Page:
Racial discrimination remains "clear danger" across world

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Mourners at a funeral ceremony in Cape Province for those who were killed by the South African police at Langa Township in Uitenhage. UN Photo

Racial discrimination still presents a clear danger to people and communities in all regions, according to the United Nations.

On Friday, the International Day for the Elimination of Racial Discrimination is being commemorated under the theme "learning from historical tragedies to combat racial discrimination today".

Daniel Dickinson reports.

The goal of this year's International Day for the Elimination of Racial Discrimination is to explore the root causes of racism and racial discrimination.

The UN says the world needs to learn from the past in order to combat the issue today.

The international day was established after police in South Africa killed 69 people in Sharpeville during a peaceful protest against apartheid on 21st March 1960.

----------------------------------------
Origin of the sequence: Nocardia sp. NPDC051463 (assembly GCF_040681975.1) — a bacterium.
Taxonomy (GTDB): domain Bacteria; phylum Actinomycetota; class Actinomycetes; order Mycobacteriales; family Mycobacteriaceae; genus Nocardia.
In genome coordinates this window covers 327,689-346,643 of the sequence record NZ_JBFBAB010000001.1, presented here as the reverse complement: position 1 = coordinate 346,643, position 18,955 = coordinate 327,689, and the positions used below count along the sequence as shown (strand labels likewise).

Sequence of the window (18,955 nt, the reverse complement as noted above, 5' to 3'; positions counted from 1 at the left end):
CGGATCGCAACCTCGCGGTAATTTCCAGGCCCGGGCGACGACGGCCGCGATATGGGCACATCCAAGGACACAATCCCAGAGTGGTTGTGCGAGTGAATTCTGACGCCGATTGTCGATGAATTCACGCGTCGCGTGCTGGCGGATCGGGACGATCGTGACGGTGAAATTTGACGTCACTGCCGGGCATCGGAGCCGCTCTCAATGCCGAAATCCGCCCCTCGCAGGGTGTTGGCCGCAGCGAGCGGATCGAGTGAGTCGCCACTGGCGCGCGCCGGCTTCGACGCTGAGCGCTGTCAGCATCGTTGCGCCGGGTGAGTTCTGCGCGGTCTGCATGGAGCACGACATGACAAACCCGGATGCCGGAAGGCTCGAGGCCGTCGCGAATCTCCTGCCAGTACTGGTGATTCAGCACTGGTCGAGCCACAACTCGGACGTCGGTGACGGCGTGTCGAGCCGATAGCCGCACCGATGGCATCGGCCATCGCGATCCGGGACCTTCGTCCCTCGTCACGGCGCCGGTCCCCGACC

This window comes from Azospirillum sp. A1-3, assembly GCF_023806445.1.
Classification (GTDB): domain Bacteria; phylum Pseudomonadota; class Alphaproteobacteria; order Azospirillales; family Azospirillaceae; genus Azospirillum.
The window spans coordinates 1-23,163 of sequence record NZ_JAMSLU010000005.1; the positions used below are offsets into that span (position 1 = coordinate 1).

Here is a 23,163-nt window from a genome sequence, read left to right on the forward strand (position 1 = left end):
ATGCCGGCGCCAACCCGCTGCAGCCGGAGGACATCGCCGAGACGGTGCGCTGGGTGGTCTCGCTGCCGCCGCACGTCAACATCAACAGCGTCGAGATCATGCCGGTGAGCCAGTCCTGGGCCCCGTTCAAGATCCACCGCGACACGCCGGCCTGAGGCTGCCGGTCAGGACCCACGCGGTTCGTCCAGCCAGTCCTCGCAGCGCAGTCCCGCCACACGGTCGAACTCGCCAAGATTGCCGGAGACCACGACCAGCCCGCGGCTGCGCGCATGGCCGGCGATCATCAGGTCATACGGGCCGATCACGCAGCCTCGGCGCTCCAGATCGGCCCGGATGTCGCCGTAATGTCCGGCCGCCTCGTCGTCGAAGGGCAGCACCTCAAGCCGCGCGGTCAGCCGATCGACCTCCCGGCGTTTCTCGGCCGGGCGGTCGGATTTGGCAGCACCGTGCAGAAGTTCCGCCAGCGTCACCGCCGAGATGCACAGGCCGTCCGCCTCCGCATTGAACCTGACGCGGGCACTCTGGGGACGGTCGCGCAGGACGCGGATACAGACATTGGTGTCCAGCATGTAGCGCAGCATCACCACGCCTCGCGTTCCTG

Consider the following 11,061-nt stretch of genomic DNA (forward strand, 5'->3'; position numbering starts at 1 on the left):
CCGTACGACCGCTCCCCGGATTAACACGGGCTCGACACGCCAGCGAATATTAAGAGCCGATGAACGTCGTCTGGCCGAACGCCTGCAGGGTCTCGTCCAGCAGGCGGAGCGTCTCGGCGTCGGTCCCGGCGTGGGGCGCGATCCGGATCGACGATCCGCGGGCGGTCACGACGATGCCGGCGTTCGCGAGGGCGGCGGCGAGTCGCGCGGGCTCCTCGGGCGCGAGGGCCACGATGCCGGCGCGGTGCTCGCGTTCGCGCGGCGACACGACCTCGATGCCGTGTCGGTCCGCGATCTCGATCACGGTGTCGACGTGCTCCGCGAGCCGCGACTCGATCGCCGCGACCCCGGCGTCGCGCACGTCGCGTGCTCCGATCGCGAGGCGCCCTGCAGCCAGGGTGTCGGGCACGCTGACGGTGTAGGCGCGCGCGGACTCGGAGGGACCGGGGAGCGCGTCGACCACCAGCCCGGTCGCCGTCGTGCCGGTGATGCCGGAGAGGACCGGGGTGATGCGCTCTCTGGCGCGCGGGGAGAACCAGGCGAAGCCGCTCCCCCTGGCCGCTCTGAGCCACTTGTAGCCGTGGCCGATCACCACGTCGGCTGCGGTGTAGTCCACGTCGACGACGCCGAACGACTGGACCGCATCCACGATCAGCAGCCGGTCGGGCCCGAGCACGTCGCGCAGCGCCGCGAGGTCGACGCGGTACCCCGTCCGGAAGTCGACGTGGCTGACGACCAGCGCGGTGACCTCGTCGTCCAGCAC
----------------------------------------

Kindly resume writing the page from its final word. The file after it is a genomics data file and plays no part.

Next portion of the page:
The UN chief of staff, Susana Malcorra, delivered this message on behalf of the UN Secretary-General.

"Lasting peace can only be built on the premise that people have equal rights and dignity, regardless of ethnicity, gender, social or other status. To that end, I urge all nations to ratify the International Convention on the Elimination of All Forms of Rwacial Discrimination, to promote historical accuracy, and put in place robust policies that will end all forms of discrimination as enshrined in the convention."

Of the 193 Member States of the United Nations, 177 have ratified the Convention.

Five have signed it and 15 have yet to take action, many of which are in South East Asia.

Daniel Dickinson, United Nations.

Duration: 1'26"

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